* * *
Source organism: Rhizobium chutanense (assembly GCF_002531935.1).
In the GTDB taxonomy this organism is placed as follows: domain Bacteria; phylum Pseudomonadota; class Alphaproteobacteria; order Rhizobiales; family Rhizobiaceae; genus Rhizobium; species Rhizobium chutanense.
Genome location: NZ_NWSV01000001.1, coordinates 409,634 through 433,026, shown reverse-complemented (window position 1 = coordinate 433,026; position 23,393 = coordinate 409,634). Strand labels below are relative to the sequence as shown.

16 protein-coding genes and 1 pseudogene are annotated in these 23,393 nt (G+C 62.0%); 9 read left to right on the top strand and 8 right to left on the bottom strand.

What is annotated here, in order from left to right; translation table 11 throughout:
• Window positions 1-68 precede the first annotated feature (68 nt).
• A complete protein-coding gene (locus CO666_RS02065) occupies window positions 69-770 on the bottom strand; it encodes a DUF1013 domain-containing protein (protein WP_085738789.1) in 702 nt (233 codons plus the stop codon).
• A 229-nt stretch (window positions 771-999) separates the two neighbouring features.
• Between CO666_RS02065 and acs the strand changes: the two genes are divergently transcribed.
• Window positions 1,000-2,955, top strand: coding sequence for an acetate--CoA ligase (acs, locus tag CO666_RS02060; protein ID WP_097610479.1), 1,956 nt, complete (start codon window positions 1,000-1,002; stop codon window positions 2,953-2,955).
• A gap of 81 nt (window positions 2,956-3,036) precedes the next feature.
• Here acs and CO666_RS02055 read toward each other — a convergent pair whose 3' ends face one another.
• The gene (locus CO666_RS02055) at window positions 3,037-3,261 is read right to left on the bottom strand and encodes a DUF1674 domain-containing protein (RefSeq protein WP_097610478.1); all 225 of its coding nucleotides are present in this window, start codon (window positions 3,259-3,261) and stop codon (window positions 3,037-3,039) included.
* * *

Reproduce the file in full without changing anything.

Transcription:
Source organism: Rhizobium chutanense (assembly GCF_002531935.1).
In the GTDB taxonomy this organism is placed as follows: domain Bacteria; phylum Pseudomonadota; class Alphaproteobacteria; order Rhizobiales; family Rhizobiaceae; genus Rhizobium; species Rhizobium chutanense.
Genome location: NZ_NWSV01000001.1, coordinates 409,634 through 433,026, shown reverse-complemented (window position 1 = coordinate 433,026; position 23,393 = coordinate 409,634). Strand labels below are relative to the sequence as shown.

16 protein-coding genes and 1 pseudogene are annotated in these 23,393 nt (G+C 62.0%); 9 read left to right on the top strand and 8 right to left on the bottom strand.

What is annotated here, in order from left to right; translation table 11 throughout:
• Window positions 1-68 precede the first annotated feature (68 nt).
• A complete protein-coding gene (locus CO666_RS02065) occupies window positions 69-770 on the bottom strand; it encodes a DUF1013 domain-containing protein (protein WP_085738789.1) in 702 nt (233 codons plus the stop codon).
• A 229-nt stretch (window positions 771-999) separates the two neighbouring features.
• Between CO666_RS02065 and acs the strand changes: the two genes are divergently transcribed.
• Window positions 1,000-2,955, top strand: coding sequence for an acetate--CoA ligase (acs, locus tag CO666_RS02060; protein ID WP_097610479.1), 1,956 nt, complete (start codon window positions 1,000-1,002; stop codon window positions 2,953-2,955).
• A gap of 81 nt (window positions 2,956-3,036) precedes the next feature.
• Here acs and CO666_RS02055 read toward each other — a convergent pair whose 3' ends face one another.
• The gene (locus CO666_RS02055) at window positions 3,037-3,261 is read right to left on the bottom strand and encodes a DUF1674 domain-containing protein (RefSeq protein WP_097610478.1); all 225 of its coding nucleotides are present in this window, start codon (window positions 3,259-3,261) and stop codon (window positions 3,037-3,039) included.